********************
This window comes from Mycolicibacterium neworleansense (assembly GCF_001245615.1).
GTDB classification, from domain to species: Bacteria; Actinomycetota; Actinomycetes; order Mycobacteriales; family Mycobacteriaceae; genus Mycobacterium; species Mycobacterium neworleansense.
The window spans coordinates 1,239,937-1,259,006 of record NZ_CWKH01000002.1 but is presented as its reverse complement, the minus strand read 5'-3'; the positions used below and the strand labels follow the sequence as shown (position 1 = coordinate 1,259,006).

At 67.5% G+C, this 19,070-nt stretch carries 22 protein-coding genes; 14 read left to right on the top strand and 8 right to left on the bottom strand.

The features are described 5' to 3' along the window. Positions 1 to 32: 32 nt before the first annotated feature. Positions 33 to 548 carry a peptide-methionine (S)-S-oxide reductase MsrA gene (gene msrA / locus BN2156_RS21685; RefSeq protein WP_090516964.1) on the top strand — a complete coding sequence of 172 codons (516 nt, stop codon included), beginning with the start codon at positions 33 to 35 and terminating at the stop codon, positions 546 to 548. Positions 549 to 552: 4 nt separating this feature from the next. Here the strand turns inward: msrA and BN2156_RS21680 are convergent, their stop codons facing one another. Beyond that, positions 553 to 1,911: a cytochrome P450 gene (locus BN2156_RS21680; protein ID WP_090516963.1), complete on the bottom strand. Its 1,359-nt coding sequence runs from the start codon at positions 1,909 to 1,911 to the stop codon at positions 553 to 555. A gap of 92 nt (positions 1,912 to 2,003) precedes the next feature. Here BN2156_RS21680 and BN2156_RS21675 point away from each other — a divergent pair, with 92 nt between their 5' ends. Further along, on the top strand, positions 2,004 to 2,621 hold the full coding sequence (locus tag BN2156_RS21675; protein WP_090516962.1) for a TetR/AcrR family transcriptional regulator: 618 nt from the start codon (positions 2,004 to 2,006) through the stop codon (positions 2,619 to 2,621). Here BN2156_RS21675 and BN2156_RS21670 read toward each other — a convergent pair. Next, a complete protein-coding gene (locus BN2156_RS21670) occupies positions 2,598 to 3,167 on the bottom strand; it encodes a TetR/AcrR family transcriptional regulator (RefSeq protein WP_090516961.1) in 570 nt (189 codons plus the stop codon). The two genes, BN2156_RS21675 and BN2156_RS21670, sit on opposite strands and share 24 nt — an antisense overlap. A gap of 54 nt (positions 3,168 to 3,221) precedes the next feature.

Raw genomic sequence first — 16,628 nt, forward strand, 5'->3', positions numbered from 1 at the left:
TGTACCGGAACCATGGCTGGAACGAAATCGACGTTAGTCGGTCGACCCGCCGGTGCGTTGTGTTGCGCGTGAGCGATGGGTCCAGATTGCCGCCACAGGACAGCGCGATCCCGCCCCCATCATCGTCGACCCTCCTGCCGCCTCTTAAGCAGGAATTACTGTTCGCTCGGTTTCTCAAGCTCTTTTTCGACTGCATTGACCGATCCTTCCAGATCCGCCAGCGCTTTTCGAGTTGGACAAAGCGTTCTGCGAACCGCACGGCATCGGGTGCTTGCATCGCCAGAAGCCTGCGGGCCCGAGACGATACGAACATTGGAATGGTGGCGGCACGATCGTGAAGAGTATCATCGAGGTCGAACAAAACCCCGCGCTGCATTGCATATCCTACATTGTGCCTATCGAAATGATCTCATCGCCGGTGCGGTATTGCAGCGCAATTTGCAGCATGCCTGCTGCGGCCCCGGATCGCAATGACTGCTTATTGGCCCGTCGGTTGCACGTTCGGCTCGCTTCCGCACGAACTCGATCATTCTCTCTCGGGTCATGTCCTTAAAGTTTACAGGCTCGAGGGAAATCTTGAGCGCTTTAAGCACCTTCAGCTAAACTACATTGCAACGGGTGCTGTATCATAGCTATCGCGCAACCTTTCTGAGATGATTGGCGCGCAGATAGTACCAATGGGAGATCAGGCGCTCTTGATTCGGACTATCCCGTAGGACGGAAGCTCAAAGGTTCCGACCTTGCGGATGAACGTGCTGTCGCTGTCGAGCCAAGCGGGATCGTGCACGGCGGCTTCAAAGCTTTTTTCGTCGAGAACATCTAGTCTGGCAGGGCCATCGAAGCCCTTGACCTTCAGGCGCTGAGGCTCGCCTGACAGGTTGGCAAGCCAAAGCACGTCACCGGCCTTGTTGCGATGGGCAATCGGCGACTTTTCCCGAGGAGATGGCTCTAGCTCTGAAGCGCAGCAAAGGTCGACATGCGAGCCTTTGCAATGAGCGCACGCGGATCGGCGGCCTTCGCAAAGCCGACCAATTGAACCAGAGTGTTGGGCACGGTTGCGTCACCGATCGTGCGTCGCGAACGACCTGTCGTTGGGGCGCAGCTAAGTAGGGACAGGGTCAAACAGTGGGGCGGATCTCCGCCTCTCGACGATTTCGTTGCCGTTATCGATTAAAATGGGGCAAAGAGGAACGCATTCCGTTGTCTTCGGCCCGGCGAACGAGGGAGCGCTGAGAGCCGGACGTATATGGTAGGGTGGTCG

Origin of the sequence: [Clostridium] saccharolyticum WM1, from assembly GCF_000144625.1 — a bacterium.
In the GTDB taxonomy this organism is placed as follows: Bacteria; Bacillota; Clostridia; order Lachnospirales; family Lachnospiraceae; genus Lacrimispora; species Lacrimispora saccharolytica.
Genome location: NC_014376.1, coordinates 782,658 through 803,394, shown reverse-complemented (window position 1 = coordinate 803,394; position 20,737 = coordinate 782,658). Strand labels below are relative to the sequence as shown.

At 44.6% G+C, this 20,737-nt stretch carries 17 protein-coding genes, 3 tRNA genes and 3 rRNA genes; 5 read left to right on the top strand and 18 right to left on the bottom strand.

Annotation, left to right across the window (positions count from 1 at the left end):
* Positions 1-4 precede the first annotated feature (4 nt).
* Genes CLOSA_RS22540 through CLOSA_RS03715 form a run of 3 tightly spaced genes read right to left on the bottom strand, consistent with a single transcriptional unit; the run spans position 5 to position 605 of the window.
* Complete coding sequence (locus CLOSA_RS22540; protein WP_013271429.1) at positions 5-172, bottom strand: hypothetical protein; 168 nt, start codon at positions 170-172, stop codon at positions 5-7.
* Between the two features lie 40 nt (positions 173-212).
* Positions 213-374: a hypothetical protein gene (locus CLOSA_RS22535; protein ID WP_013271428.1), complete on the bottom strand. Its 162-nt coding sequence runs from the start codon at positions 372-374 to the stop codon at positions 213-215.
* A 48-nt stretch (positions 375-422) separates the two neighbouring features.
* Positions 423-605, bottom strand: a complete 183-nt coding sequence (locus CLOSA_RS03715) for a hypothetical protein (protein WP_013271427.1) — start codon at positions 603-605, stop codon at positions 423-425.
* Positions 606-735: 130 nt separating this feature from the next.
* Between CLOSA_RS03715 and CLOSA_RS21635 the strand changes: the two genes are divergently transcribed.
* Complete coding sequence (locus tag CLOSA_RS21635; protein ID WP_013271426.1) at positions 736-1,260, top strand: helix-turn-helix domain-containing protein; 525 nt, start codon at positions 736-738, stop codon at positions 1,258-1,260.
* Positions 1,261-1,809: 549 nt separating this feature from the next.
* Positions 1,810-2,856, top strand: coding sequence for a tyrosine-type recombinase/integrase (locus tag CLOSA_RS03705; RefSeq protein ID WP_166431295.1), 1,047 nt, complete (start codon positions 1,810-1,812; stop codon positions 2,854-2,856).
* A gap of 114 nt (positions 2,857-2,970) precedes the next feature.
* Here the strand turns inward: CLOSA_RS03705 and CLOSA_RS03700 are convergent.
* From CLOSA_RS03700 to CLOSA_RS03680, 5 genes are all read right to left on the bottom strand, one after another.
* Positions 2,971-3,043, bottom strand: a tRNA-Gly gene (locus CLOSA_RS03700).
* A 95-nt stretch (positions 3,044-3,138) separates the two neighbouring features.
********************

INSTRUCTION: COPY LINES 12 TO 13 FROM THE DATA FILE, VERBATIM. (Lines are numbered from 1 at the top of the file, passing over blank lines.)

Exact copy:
Annotation, left to right across the window (positions count from 1 at the left end):
* Positions 1-4 precede the first annotated feature (4 nt).